|Publication number||US745173 A|
|Publication date||Nov 24, 1903|
|Filing date||May 29, 1902|
|Priority date||May 29, 1902|
|Publication number||US 745173 A, US 745173A, US-A-745173, US745173 A, US745173A|
|Inventors||Philip H Fielding|
|Original Assignee||Philip H Fielding|
|Export Citation||BiBTeX, EndNote, RefMan|
|Referenced by (5), Classifications (1)|
|External Links: USPTO, USPTO Assignment, Espacenet|
No. 745,173. PATENTED NOV. 24, 1903. P. H. FIELDING.
APPLICATION FILED MAY 29, 1902 NO MODEL.
Patented November 24, 1905.
PHILIP H. FIELDING, OF NEW YORK, N. Y.
SPECIFICATION forming part of Letters Patent No. 745,173, dated November 24, 1903.
Application filed May 29, 1902. Serial No. 109,463. (No model.)
To aZZ whom it may concern:
Be it known that I, PHILIP H. FIELDING, a citizen of the United States, residing at the city of New York, in the borough of Manhattan and State of New York, have invented certain new and useful Improvements in Electrical Receptacles, of which the following is a full, clear, and exact description.-
Thisinventionrelates to incandescent lamp sockets and receptacles, the object being to produce a weatherproof device of this character wherein the various contacts and metal parts are protected from moisture. I
A further object of the invention is to provide a device of this character with means for the ready connection to it of the main wires of a circuit without removing the insulation therefrom and without splicing, this feature of my invention relating as well to rosettes, ceiling-blocks, and other similar electrical appliances.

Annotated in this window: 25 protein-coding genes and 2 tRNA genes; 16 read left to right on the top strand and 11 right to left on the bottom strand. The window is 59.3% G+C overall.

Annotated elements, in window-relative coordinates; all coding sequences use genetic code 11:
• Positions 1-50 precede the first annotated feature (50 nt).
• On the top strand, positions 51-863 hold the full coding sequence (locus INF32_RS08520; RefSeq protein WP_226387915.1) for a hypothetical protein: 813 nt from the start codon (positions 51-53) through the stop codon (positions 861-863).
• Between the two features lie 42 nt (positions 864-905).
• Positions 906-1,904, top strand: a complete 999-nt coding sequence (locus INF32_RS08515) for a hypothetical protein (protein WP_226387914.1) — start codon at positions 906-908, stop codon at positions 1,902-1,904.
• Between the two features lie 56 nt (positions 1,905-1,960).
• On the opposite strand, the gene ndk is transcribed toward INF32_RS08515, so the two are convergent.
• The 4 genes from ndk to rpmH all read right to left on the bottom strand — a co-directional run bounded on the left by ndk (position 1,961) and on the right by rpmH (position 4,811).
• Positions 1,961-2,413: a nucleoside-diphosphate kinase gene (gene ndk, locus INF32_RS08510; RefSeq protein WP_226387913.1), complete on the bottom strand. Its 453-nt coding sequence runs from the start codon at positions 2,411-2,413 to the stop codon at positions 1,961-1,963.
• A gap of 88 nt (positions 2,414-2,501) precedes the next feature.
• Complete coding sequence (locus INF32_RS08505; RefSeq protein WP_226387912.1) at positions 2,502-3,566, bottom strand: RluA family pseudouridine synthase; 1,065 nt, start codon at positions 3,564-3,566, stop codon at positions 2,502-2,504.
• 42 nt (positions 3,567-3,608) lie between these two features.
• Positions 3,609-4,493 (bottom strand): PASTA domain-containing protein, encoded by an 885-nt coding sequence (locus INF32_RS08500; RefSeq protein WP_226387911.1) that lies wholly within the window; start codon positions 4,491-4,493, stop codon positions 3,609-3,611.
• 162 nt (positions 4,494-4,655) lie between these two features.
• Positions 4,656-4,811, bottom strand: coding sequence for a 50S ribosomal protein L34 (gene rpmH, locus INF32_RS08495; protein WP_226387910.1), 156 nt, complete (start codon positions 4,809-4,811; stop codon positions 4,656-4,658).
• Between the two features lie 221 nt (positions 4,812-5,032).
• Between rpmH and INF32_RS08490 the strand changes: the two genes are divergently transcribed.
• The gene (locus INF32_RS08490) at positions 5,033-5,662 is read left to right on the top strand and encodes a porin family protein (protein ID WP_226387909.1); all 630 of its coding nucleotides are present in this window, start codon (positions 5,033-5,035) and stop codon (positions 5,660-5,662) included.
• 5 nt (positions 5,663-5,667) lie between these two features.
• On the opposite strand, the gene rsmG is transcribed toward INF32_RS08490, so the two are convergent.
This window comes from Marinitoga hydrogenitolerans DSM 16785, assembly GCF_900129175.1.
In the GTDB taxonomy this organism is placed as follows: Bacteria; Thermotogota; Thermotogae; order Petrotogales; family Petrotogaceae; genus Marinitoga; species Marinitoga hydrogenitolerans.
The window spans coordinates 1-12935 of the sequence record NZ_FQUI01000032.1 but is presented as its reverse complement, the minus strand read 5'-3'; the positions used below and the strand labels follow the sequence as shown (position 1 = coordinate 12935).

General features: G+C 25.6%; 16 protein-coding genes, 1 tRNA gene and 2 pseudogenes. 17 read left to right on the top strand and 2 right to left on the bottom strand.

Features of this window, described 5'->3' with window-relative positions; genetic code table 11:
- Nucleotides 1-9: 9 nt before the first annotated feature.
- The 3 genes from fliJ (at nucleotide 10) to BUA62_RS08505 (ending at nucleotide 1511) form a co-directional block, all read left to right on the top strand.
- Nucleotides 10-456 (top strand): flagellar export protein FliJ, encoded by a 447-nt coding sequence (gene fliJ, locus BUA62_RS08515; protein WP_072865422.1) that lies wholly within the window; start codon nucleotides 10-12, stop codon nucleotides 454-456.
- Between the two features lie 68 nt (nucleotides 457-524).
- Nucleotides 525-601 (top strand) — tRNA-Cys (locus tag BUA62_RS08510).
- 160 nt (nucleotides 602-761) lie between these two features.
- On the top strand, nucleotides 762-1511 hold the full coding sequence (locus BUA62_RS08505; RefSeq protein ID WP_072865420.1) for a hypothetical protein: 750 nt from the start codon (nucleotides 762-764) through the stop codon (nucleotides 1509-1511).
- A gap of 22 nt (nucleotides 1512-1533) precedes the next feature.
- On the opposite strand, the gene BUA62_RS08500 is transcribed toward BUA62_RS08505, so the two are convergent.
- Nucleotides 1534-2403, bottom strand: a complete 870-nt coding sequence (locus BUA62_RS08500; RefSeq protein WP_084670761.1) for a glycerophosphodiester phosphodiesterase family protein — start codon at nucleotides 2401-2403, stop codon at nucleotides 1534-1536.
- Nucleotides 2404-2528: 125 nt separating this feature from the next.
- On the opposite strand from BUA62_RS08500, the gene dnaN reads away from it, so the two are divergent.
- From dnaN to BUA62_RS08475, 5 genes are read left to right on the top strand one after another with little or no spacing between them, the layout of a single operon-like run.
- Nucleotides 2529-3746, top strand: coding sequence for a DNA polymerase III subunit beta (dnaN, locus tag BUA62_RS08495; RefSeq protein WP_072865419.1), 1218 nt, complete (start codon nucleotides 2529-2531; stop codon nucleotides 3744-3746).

My invention is illustrated in the accompanying drawings, in which- Figure 1 is a central sectional view of a lamp-receptacle constructed according to my invention and provided with my improved device. Fi g. 2 is a perspective view, with a part broken away, of the base of the receptacle; and Fig. 3 is a plan of a packing-sheet used in connection with the receptacle.
The receptacle illustrated consists of an elongated base-block A, having formed across its ends, respectively, two grooves a. At the center of the upper surface of the block is secured a lamp-socket consisting of athreaded shell I), which, however, may be substituted by a shell Withoutthreads, constructed in accordance with the ordinary commercial types of lamps and sockets. Extending inward from the end grooves a are the lateral grooves c, in each of which is a metal plate 01 d, respectively, one of them being electrically connected with the shell 1) and the other carrying the post d which is exposed in the center of the bottom of the shell, but insulated therefrom. The post and the shell are the two terminals of the electric circuit, with which corresponding parts of the lamp B connect when the lamp is inserted, as shown in Fig. 1.
In order to connect the plates or strips d d to the main conductors of the circuit and to accomplish the operation quickly, I attach to the outer end of each plate a brad or spur e, pointing upward and located in the middle line of the groove a. The conductin g-wiref, which is usually covered by a puncturable insulating material, is then connected with the plate by passing it along the groove and then pressing it against the brad until the latter punctures the insulation and enters into contact With the metallic conductor inside thereof. As the groove a is substantially the same size as the covered conductor, the latter will be guided while under pressure so that the brad will penetrate accurately to its core. This form of connection is desirable and permissible for temporary wiring-as, for instance, in decorating-and it will be seen that it affords a ready, cheap, and efficient connector.